Stefan Gerlach, Peter Kugler, 01 March 2016

The Swiss franc was created in 1850, but the Swiss National Bank wasn’t founded until 1907. The interim was a period of free banking, marked by two successive phases: one of free, unregulated note issue; and then one of strictly limited banking freedom. This column studies the Swiss banking market over this time. The number of banks is found to play an important role in determining the long-run money demand, and in the monetary adjustment process. Further, problems with harmonisation and common regulation created the incentives for monopolisation and centralisation.

Pablo Fajgelbaum, Eduardo Morales, Juan Carlos Suarez, Owen Zidar, 06 January 2016

Tax policy varies widely across countries and across regions within countries. This column presents evidence suggesting that in the case of the US, harmonising tax rates could lead to significant increases in aggregate economic output. EU policymakers should take note.

Matthew J. Bloomfield, Ulf Brüggemann, Hans B. Christensen, Christian Leuz, 17 December 2015

Labour mobility is an important prerequisite for the efficiency of labour markets. In the EU, however, different standards across countries present an implicit economic barrier for high-skilled professionals. This column examines how the recent EU harmonisation of professional standards in accounting affected cross-border migration relative to other professionals. The harmonisation had a strong positive effect on accountants’ cross-border migration. Harmonisation could thus be a potentially powerful tool for policymakers seeking to improve labour market efficiency.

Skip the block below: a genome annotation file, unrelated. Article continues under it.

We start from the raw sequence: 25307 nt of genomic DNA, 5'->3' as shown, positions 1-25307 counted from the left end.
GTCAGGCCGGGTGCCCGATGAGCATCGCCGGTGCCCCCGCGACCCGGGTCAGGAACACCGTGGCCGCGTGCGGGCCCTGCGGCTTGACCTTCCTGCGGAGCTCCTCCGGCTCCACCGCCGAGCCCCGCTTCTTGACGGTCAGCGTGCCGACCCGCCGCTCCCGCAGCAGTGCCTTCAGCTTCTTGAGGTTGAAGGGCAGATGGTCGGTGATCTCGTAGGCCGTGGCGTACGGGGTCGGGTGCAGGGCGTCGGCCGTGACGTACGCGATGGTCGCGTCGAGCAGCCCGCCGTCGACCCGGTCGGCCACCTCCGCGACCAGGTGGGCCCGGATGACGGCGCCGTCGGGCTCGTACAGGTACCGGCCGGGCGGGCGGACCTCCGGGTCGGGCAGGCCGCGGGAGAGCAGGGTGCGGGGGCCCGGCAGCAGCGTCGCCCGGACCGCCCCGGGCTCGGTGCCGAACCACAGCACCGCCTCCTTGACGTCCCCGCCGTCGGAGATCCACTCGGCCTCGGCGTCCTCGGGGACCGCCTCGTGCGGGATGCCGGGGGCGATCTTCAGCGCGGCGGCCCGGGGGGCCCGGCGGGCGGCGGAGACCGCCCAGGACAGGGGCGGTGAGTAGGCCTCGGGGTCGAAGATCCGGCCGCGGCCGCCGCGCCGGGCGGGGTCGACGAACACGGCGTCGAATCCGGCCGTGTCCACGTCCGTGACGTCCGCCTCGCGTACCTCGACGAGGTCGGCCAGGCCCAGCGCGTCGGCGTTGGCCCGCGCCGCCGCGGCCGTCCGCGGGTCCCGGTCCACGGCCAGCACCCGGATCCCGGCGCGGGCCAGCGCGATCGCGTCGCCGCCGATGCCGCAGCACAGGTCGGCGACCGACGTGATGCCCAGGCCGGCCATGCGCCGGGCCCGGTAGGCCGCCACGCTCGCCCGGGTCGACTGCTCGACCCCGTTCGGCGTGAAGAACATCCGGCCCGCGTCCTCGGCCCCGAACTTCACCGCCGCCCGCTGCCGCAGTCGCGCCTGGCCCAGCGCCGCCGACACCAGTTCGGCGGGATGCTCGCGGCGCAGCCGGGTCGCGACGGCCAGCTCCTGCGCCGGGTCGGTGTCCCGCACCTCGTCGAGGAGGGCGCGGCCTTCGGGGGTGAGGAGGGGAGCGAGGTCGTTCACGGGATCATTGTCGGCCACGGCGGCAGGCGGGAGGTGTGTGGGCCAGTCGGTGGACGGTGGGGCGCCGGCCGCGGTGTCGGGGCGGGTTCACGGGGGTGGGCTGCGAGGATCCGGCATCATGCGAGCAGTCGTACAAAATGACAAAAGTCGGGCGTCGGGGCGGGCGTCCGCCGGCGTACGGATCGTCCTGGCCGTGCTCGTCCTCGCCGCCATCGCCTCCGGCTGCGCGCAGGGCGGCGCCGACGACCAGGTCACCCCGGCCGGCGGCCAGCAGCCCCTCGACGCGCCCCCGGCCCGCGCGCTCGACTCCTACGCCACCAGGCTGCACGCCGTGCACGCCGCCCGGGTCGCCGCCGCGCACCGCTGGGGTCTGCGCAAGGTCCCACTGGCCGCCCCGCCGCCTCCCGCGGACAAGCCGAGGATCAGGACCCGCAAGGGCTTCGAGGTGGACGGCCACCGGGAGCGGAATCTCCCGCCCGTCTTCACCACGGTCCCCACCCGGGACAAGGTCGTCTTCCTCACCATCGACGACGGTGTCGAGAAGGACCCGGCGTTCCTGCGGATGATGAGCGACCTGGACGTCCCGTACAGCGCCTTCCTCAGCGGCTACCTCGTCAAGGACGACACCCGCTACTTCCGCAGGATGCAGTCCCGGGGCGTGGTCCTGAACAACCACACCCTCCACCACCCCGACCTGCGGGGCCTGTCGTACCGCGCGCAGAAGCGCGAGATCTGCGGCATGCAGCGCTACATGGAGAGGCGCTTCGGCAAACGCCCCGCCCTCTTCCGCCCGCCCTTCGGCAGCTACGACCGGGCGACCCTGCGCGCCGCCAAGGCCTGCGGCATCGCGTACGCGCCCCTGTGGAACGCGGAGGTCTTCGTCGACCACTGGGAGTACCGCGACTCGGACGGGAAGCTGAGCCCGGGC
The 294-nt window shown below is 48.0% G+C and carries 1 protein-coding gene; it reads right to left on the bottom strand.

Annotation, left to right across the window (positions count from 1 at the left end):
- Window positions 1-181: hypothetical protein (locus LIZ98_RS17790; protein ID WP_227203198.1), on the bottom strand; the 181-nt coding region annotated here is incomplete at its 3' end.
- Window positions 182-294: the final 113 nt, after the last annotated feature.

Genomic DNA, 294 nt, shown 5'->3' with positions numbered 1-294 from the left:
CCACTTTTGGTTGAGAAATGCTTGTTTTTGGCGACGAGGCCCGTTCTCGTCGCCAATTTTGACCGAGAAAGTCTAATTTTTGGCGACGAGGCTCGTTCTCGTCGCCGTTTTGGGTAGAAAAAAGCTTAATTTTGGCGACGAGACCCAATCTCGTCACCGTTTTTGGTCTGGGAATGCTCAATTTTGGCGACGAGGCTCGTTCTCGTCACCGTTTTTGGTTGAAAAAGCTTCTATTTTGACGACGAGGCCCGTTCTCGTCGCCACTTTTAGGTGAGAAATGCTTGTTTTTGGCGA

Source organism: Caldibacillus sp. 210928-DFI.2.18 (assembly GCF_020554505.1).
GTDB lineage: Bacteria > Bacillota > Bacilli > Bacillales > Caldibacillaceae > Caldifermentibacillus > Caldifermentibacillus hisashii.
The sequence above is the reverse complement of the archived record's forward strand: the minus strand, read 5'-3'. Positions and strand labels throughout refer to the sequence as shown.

Richard Baldwin, 20 January 2014

The global value chain revolution has changed trade and trade agreements. Trade now matters for making goods as well as selling them. Trade governance has shifted away from the WTO towards megaregional agreements. This column argues that 21st-century regionalism is not fundamentally about discrimination, and that its benefits and costs are best thought of as network externalities and harmonisation costs respectively. More research is needed to determine how the megaregional trade agreements across the Pacific and Atlantic will fit with the WTO.

Aaditya Mattoo, 10 October 2013

The recent launch of negotiations on a transatlantic trade and investment deal has been widely welcomed by policymakers. This column warns that the aspect of the deal that provokes the greatest excitement – its focus on regulatory barriers like mandatory product standards– should evoke the greatest concern. Regional harmonisation may increase intra-regional trade yet exports from excluded developing countries could be hurt.

Laurits R. Christensen, Federico Etro, 24 March 2013

The EU is planning to harmonise data protection. This column balances the benefits of harmonisation against the estimated costs to business – especially small and medium-sized enterprises – and the macroeconomic costs more generally. The net compliance costs will perhaps be larger than the EU predicts.

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